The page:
Rochester, N.Y. – The imaginative universes of science-fiction classics beckon at Rockets, Robots, and Ray Guns, an original exhibit opening at The Strong museum on Saturday, June 9. Back by popular demand, the exhibit explores the ways science-fiction books, toys, movies, and video games have captured people’s imaginations and shaped the way they play. Travel to distant futures and faraway galaxies to explore key sci-fi themes in zones that couple artifacts from The Strong’s collections with dynamic hands-on activities:
Aliens and Monsters: experience the realms of other-worldly creatures and play a variety of games based on monsters and alien life forms, such as Galaxian, Galaga, and Primal Rage. Zap the attackers from outer-space and try to save Earth in a giant version of the classic arcade game Space Invaders, then grab a friend to check out the new, multiplayer version of the popular game. Create your own alien or monster on light tablets in the custom drawing area. Listen to an original radio broadcast of The War of the Worlds by H.G. Wells.
Future Perfect: utopia or dystopia? Explore what the future might hold and learn about humankind’s fascination with apocalyptic events by playing the classic Cold War arcade game Missile Command and viewing artifacts such as the Nuclear War game, the Apple II game Wasteland, a Katniss Everdeen figure from the popular series The Hunger Games, and a copy of George Orwell’s ground-breaking novel 1984.
New Frontiers: travel at the speed of light and learn about humankind’s fascination with exploring and colonizing space. View colony play sets and seek out new galaxies on rare arcade games such as Two-Player Computer Space and a cockpit version of Sega’s classic vector game Star Trek.
Ray Guns: ray guns, blasters, phasers, heat rays, and other futuristic energy weapons have been a key part of space lore for decades. See a sampling of toy versions and check out the oldest toy ray gun ever created! Zap the bad guys in arcade game shooters such as Alien Extermination and Terminator II.
Robots: direct a remote-controlled ball through a series of tracks, tunnels, and ramps in the Robot Park. Marvel at a wide-range of toy robots, including Big Loo (a talking, mechanical robot developed by Louis Marx and Company for Christmas season 1963), and learn about the influence of Japanese toys on the development of real robots. Make your own robot from a variety of materials and play robot-centric arcade games such as Robotron: 2084, Berzerk, and Xybots.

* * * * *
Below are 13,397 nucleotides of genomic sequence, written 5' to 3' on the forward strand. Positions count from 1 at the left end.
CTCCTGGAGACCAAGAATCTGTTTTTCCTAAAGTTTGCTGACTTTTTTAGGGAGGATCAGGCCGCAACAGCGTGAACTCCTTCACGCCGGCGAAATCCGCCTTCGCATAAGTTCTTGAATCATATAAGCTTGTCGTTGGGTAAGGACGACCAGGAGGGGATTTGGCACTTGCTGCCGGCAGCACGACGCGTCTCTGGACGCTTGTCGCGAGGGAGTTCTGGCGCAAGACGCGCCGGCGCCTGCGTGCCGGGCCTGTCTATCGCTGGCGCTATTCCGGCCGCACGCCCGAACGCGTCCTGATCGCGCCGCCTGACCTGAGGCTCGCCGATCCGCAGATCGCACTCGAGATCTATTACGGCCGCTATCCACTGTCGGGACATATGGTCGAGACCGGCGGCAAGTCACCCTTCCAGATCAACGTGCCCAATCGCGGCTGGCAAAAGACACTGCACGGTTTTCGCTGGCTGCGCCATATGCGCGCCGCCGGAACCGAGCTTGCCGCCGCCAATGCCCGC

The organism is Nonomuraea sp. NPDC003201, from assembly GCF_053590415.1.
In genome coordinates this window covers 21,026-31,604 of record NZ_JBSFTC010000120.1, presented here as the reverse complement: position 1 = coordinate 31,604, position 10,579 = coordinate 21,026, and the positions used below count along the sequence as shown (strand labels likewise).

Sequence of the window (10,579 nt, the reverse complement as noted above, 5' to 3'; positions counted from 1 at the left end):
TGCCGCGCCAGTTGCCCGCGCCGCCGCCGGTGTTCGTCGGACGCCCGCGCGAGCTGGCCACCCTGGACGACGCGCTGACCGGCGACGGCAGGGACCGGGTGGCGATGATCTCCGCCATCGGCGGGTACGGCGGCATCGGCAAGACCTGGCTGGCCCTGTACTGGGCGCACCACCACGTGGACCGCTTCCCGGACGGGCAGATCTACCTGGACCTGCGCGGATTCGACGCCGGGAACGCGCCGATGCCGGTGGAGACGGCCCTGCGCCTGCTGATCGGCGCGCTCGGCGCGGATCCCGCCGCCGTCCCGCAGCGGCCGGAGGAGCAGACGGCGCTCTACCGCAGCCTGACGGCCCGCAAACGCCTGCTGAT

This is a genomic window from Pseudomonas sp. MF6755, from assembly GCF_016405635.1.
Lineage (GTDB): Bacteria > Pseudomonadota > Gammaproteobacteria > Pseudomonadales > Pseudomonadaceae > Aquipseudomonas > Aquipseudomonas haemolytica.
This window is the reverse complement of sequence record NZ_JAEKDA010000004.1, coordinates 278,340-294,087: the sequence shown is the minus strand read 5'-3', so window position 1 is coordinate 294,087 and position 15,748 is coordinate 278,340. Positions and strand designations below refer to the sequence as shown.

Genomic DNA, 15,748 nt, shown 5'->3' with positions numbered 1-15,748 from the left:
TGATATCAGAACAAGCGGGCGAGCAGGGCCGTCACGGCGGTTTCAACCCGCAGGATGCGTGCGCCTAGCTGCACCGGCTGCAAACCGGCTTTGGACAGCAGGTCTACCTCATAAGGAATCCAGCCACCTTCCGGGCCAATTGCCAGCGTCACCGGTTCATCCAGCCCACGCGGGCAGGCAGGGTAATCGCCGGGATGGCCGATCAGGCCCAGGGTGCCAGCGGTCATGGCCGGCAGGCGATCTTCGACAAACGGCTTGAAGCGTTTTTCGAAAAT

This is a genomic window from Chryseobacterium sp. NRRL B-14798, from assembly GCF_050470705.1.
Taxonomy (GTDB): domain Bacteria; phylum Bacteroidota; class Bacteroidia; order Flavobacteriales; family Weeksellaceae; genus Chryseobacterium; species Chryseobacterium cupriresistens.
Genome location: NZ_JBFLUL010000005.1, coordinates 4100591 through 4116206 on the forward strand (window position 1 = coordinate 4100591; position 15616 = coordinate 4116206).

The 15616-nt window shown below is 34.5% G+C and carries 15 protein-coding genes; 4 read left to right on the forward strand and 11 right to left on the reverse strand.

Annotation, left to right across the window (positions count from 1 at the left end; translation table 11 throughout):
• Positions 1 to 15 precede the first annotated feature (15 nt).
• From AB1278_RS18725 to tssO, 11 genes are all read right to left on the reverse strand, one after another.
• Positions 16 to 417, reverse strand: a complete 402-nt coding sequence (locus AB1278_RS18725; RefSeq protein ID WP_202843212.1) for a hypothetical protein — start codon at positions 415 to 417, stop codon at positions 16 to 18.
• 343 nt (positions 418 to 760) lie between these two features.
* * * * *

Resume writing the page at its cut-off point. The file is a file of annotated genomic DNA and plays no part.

Rockets: learn about trajectory and velocity by creating and launching an air-powered, paper rocket. Solve a giant, 3-D puzzle depicting a rocket launch, and view rocket toys from the Cold War-era. Test your space piloting skills on classic arcade games such as Asteroids and Lunar Lander.
Space Heroes: discover the men and women of space—from real astronauts to fictional heroes—through dozens of related toys and games, including costumes and action figures of space opera legend Buck Rogers. Battle enemy starships on the 3-D space shooter arcade game StarBlade and fight back alien creatures as Ellen Ripley in Konami’s Aliens arcade game.
The exhibit is produced by The Strong’s International Center for the History of Electronic Games in partnership with Rochester Institute of Technology. It remains on view through September 3, 2018, and is included in general museum admission fees. Presented in the Fidelis Care Gallery at The Strong.
Playable machines in Rockets, Robots, and Ray Guns require purchased tokens. Money collected from the sale of tokens helps maintain these original artifacts.
Shane Rhinewald, 585-410-6365, email@example.com